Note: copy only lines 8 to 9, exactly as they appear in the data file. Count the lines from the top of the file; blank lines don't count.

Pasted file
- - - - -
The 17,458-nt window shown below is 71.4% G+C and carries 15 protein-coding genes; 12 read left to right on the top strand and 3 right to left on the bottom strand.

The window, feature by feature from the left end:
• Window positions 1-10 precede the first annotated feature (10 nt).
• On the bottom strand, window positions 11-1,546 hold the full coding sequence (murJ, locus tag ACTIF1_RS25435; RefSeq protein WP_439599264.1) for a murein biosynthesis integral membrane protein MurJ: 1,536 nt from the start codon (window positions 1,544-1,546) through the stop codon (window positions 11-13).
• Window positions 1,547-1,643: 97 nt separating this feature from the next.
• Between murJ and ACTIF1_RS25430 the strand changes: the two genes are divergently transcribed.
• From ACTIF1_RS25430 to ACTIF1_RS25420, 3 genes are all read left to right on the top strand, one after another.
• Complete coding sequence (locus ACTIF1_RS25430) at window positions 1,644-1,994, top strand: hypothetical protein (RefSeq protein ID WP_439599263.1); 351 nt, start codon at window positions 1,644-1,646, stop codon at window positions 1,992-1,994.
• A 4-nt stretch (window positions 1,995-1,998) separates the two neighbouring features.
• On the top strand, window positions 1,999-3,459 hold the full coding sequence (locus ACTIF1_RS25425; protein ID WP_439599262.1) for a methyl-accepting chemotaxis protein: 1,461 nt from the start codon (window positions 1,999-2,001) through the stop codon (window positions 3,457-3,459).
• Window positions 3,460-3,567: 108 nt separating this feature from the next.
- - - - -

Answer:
• Complete coding sequence (locus ACTIF1_RS25430) at window positions 1,644-1,994, top strand: hypothetical protein (RefSeq protein ID WP_439599263.1); 351 nt, start codon at window positions 1,644-1,646, stop codon at window positions 1,992-1,994.
• A 4-nt stretch (window positions 1,995-1,998) separates the two neighbouring features.